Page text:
During warm months, Nabis capsiformis adult females can lay up to 200 eggs that are inserted into the stems of low-growing plants. The egg is elongated and oval shaped, narrow at the base and progressively widening towards the apex (Ojeda-Peña 1971). The eggs are white when recently oviposited, turning yellow as they develop. Before the egg hatches, two black spots appear. These are the developing eyes of the nymph (Ojeda-Peña 1971). The incubation period is about eight days in summer and 12 days in winter (Ojeda-Peña 1971).

Nymphs

Damsel bug nymphs develop over three to four weeks, depending on temperature. They are active shortly after hatching and begin feeding immediately. The nymphs look like small, wingless versions of the adults (Figure 3). Male Nabis capsiformis nymphs develop faster than females, averaging 18 days compared to 22.4 days at 26°C–28°C (Hormchan et al. 1976).

Figure 3. 

Nabis capsiformis (Germar), a) third instar dorsal view; b) fourth instar dorsal view; c) fifth instar dorsal view; d) abdomen with a red stripe lateral, and e) head with two red dots in the post-ocular region. Scale line: 1 mm.


Credit:

© Marcela Cornelis, María C. Coscarón


[Click thumbnail to enlarge.]

Adults

The adults have a multivoltine (multiple generations per year) life history (Guppy 1986; Harris 1928) and most overwinter as adults or late-instars in weeds, ground cover, or winter crops, such as corn and potato in Florida. Adults can live 14.9 (males) and 21.6 (females) days under laboratory conditions (26°C–28°C, 60%–70% RH, and 15:9 L:D photoperiod), with total generation time around 51.6 days (Hormchan et al. 1976). Longevity of adult Nabis spp. has been reported to be almost 60 days (Rebolledo et al. 2005).

Importance

Members of the genus Nabis are some of the most common predators found in association with row crops in the southeastern United States (Deitz et al. 1976; Dinkins et al. 1970; Pitre et al. 1978; Shepard et al. 1974). All damsel bug species are predaceous, attacking many small insects and other arthropod species (Lattin 1989) that are found in crops and gardens. Nabis capsiformis is a predator of aphids, moth eggs, and small caterpillars, including corn earworm (Helicoverpa zea), imported cabbageworm (Pieris rapae), and some armyworm species (Ashby 1974, Buschman et al. 1977, Godfrey et al. 1989). Other prey may include mites, thrips, leafhoppers, tarnished plant bug nymphs, asparagus beetle (Crioceris asparagi), and Colorado potato beetle (Leptinotarsa decemlineata) eggs and larvae (Jessep 1964; Samson and Blood 1980).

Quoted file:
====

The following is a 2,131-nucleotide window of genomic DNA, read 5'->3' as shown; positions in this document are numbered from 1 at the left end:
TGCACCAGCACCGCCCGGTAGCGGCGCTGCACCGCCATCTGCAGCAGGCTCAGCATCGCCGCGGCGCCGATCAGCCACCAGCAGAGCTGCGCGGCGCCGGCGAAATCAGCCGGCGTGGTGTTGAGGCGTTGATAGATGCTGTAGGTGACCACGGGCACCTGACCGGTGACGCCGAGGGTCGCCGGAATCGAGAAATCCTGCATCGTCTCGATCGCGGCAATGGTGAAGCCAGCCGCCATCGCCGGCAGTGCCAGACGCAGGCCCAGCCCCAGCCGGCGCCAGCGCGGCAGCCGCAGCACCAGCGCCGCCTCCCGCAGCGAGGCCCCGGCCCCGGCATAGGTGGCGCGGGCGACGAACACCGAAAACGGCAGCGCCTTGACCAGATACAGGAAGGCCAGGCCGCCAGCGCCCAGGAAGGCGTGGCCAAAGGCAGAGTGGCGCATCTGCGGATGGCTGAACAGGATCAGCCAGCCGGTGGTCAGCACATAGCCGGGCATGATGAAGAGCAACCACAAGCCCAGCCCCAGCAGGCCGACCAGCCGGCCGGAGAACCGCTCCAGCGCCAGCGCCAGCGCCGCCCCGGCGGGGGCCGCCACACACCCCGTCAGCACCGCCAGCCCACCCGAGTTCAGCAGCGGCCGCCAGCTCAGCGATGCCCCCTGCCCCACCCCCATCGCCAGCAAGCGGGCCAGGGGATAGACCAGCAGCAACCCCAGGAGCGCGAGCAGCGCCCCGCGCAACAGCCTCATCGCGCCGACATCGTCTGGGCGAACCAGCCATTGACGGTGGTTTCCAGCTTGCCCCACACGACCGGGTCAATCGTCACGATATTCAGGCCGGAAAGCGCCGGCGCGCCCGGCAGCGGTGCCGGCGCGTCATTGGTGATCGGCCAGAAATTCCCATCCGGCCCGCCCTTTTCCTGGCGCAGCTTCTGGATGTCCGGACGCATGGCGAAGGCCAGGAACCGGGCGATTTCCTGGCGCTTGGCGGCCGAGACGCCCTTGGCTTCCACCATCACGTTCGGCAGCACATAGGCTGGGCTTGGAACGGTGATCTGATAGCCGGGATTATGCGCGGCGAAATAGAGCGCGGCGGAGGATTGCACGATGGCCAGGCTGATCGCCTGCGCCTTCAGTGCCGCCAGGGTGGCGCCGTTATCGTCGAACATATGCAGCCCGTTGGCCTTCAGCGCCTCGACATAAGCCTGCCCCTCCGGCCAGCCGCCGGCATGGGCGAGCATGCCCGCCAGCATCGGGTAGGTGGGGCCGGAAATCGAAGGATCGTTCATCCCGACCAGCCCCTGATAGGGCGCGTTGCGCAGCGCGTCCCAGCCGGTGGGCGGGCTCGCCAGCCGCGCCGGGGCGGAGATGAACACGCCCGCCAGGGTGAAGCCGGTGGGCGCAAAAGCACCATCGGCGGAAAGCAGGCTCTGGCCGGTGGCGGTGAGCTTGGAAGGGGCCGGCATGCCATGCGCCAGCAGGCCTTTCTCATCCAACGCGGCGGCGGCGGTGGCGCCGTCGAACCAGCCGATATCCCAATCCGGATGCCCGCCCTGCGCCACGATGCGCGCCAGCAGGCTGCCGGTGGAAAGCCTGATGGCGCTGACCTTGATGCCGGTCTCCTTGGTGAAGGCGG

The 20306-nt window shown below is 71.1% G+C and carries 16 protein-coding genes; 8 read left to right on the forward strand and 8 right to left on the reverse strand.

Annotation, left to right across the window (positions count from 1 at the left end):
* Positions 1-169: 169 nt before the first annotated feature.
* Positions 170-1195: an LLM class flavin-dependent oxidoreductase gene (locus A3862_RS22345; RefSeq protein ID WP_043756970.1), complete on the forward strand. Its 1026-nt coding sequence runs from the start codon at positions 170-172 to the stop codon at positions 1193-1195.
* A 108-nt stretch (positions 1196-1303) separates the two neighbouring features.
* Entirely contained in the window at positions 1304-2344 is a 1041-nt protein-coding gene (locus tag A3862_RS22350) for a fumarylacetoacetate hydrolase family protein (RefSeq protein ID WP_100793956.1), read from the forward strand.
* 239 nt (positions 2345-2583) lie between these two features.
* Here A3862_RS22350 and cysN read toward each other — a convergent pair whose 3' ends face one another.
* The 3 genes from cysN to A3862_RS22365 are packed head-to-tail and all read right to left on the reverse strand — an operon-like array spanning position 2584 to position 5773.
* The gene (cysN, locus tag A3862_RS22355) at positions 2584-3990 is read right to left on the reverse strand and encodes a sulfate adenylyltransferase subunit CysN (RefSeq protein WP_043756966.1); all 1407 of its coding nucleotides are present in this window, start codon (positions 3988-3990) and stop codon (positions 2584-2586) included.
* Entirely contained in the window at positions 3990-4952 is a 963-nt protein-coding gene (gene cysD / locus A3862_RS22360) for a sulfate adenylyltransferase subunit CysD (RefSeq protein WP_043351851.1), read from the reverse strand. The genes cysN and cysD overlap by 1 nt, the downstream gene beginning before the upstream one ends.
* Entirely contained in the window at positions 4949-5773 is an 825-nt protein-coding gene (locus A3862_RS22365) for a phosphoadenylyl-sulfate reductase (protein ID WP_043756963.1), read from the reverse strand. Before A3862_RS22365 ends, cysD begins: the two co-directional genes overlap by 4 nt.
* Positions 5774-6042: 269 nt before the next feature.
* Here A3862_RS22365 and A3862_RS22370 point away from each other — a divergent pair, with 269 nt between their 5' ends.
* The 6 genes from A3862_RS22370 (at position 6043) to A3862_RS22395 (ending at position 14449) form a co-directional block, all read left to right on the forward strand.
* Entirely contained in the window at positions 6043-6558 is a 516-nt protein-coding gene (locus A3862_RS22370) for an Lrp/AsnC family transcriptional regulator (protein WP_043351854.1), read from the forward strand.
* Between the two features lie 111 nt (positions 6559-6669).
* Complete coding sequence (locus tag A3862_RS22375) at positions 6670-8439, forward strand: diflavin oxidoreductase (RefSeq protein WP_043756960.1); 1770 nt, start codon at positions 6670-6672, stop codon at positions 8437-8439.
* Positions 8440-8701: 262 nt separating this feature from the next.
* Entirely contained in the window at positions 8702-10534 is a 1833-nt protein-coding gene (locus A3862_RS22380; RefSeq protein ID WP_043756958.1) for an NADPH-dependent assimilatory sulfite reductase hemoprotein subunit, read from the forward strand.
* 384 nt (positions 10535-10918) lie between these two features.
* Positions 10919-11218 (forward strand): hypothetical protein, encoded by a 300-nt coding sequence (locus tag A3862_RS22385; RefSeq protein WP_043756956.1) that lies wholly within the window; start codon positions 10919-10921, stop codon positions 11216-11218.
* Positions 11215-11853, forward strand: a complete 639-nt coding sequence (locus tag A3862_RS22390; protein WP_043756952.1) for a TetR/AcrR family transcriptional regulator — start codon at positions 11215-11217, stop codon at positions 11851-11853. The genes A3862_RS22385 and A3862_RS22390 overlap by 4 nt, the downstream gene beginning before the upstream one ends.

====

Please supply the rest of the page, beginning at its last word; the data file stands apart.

Nabis capsiformis can be found in grassy fields or home gardens, where they shelter in low growing grasses and ground covers such as herbaceous vegetation and shrubs. Maintaining such plant environments will encourage populations of Nabis capsiformis and increase the level of pest predation they provide. Nabis capsiformis are not currently commercially available for release against pests.

Selected References

Ashby JW. 1974. "A study of arthropod predation of Pieris rapae L. using serological and exclusion techniques." Journal of Applied Ecology 11: 419–425.

Braman SK, Yeargan KV. 1990. "Phenology and abundance of Nabis americoferusN. roseipennis, and N. rufusculus (Hemiptera: Nabidae) and their parasitoids in alfalfa and soybean." Journal of Economic Entomology 83: 823–830.

Buschman LL, Whitcomb WH, Hemenway RC, Mays DL, Ru N, Leppla NC, Smittle BJ. 1977. "Predators of velvetbean caterpillar eggs in Florida soybeans." Environmental Entomology 6: 403–407.

Cornelis M, Quirán E, Coscarón MC. 2012. "Description of some immature stages of Nabis (Tropiconabis) capsiformis (Hemiptera: Nabidae)." Revista Mexicana de Biodiversidad 83: 1009–1012.

Deitz LL, Van Duyn JW, Bradley Jr JR, Rabb RL, Brooks WM, Stinner RE. 1976. "A guide to the identification and biology of soybean arthropods in North Carolina." North Carolina Agricultural Experiment Station Technical Bulletin 238: 1–264.